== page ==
Alpacas can spit for several reasons. A female alpaca spits when she is not interested in a male alpaca, typically when she thinks that she is already impregnated. Both sexes of alpaca keep others away from their food, or anything they have their eyes on. Most give a slight warning before spitting by blowing air out and raising their heads, giving their ears a "pinned" appearance.
Alpacas can spit up to ten feet if they need to. For example, if another animal does not back off, the alpaca will throw up its stomach contents, resulting in a lot of spit.
Some signs of stress which can lead to their spitting habits include: humming, a wrinkle under their eye, drooling, rapid breathing, and stomping their feet. When alpacas show any sign of interest or alertness, they tend to sniff their surroundings, watch closely, or stand quietly in place and stare.
When it comes to reproduction, they spit because it is a response triggered by the progesterone levels being increased, which is associated with ovulation.
Alpacas use a communal dung pile, where they do not graze. This behaviour tends to limit the spread of internal parasites. Generally, males have much tidier, and fewer dung piles than females, which tend to stand in a line and all go at once. One female approaches the dung pile and begins to urinate and/or defecate, and the rest of the herd often follows. Alpaca waste is collected and used as garden fertilizer or even natural fertilizer.
Because of their preference for using a dung pile for excreting bodily waste, some alpacas have been successfully .
Alpacas develop dental hygiene problems which affect their eating and behavior. Warning signs include protracted chewing while eating, or food spilling out of their mouths. Poor body condition and sunken cheeks are also telltales of dental problems.
Alpacas make a variety of sounds:
- Humming: When alpacas are born, the mother and baby hum constantly. They also hum as a sign of distress, especially when they are separated from their herd. Alpacas may also hum when curious, happy, worried or cautious.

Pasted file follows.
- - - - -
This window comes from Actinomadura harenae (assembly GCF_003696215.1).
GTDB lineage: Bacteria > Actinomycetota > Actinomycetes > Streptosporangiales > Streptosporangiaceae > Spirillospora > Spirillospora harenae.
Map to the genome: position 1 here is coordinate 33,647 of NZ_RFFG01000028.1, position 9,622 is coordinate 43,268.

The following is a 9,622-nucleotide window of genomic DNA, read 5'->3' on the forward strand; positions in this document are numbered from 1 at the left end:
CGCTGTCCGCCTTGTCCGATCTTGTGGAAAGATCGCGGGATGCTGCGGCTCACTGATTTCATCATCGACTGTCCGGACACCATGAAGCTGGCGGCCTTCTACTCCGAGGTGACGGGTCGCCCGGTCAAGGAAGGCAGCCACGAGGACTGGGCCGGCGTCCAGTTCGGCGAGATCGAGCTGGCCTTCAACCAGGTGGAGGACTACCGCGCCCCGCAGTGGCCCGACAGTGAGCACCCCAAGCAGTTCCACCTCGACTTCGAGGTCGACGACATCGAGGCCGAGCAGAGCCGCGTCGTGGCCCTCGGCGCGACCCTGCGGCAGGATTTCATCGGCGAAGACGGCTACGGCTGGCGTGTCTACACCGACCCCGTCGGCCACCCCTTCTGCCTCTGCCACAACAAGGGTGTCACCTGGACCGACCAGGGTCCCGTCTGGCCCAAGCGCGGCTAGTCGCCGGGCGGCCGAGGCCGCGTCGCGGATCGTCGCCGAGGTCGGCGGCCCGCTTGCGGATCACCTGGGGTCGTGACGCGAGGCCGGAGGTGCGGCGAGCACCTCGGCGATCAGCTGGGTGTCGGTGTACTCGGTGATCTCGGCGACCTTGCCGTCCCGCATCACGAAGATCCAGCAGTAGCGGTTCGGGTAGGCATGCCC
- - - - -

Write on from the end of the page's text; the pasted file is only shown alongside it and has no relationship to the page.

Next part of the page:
- Snorting: Alpacas snort when another alpaca is invading its space.
- Grumbling: Alpacas grumble to warn each other. For example, when one is invading another's personal space, it sounds like gurgling.
- Clucking: Similar to a hen's cluck, alpacas cluck when a mother is concerned for her cria. Male alpacas cluck to signal friendly behavior.
- Screaming: Their screams are extremely deafening and loud. They will scream when they are not handled correctly or when they are being attacked by a potential enemy.
- Screeching: A bird-like cry, presumably intended to terrify the opponent. This sound is typically used by male alpacas when they are in a fight over dominance. When a female screeches, it is more of a growl when she is angry.
Females are induced ovulators; meaning the act of mating and the presence of semen causes them to ovulate. Females usually conceive after just one breeding, but occasionally do have trouble conceiving. Artificial insemination is technically difficult, expensive and not common, but it can be accomplished. Embryo transfer is more widespread.
A male is usually ready to mate for the first time between two and three years of age. It is not advisable to allow a young female to be bred until she is mature and has reached two-thirds of her mature weight. Over-breeding a young female before conception is possibly a common cause of uterine infections. As the age of maturation varies greatly between individuals, it is usually recommended that novice breeders wait until females are 18 months of age or older before initiating breeding.
Alpacas can breed at any time throughout the year but it is more difficult to breed in the winter. Most breed during autumn or late spring. The most popular way to have alpacas mate is pen mating. Pen mating is when they move both the female and the desired male into a pen. Another way is paddock mating where one male alpaca is let loose in the paddock with several female alpacas.
The gestation period is, on average, 11.5 months, and usually results in a single offspring, or cria. Twins are rare, occurring about once per 1000 deliveries. Cria are generally between 15 and 19 pounds, and are standing 30 to 90 minutes after birth. After a female gives birth, she is generally receptive to breeding again after about two weeks. Crias may be weaned through human intervention at about six months old and 60 pounds, but many breeders prefer to allow the female to decide when to wean her offspring; they can be weaned earlier or later depending on their size and emotional maturity.
The average lifespan of an alpaca is between 15–20 years, and the longest-lived alpaca on record is 27 years.